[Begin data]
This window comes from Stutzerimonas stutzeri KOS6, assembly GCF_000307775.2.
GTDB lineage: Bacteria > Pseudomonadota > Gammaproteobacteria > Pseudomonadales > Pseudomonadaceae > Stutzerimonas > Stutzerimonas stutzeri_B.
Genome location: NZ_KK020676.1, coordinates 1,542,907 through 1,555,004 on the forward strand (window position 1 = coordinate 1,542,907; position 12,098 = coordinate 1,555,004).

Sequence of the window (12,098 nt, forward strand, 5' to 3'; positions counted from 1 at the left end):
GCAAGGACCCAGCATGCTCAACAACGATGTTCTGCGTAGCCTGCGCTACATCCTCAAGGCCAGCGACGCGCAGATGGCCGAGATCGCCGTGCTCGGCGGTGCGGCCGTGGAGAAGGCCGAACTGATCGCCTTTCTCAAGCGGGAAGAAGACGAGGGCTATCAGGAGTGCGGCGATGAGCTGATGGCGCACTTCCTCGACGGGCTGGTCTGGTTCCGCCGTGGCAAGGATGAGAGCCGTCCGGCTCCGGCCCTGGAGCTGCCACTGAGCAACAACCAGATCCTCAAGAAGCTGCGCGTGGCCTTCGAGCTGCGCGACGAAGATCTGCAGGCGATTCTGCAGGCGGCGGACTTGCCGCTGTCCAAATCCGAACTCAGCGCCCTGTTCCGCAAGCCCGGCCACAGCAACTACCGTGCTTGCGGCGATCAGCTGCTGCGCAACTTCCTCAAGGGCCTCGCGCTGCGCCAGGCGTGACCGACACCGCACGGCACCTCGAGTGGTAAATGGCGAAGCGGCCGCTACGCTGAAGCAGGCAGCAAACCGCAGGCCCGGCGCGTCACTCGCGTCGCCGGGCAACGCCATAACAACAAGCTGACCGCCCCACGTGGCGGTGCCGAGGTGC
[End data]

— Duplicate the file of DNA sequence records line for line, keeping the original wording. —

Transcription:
This window comes from Stutzerimonas stutzeri KOS6, assembly GCF_000307775.2.
GTDB lineage: Bacteria > Pseudomonadota > Gammaproteobacteria > Pseudomonadales > Pseudomonadaceae > Stutzerimonas > Stutzerimonas stutzeri_B.
Genome location: NZ_KK020676.1, coordinates 1,542,907 through 1,555,004 on the forward strand (window position 1 = coordinate 1,542,907; position 12,098 = coordinate 1,555,004).

Sequence of the window (12,098 nt, forward strand, 5' to 3'; positions counted from 1 at the left end):
GCAAGGACCCAGCATGCTCAACAACGATGTTCTGCGTAGCCTGCGCTACATCCTCAAGGCCAGCGACGCGCAGATGGCCGAGATCGCCGTGCTCGGCGGTGCGGCCGTGGAGAAGGCCGAACTGATCGCCTTTCTCAAGCGGGAAGAAGACGAGGGCTATCAGGAGTGCGGCGATGAGCTGATGGCGCACTTCCTCGACGGGCTGGTCTGGTTCCGCCGTGGCAAGGATGAGAGCCGTCCGGCTCCGGCCCTGGAGCTGCCACTGAGCAACAACCAGATCCTCAAGAAGCTGCGCGTGGCCTTCGAGCTGCGCGACGAAGATCTGCAGGCGATTCTGCAGGCGGCGGACTTGCCGCTGTCCAAATCCGAACTCAGCGCCCTGTTCCGCAAGCCCGGCCACAGCAACTACCGTGCTTGCGGCGATCAGCTGCTGCGCAACTTCCTCAAGGGCCTCGCGCTGCGCCAGGCGTGACCGACACCGCACGGCACCTCGAGTGGTAAATGGCGAAGCGGCCGCTACGCTGAAGCAGGCAGCAAACCGCAGGCCCGGCGCGTCACTCGCGTCGCCGGGCAACGCCATAACAACAAGCTGACCGCCCCACGTGGCGGTGCCGAGGTGC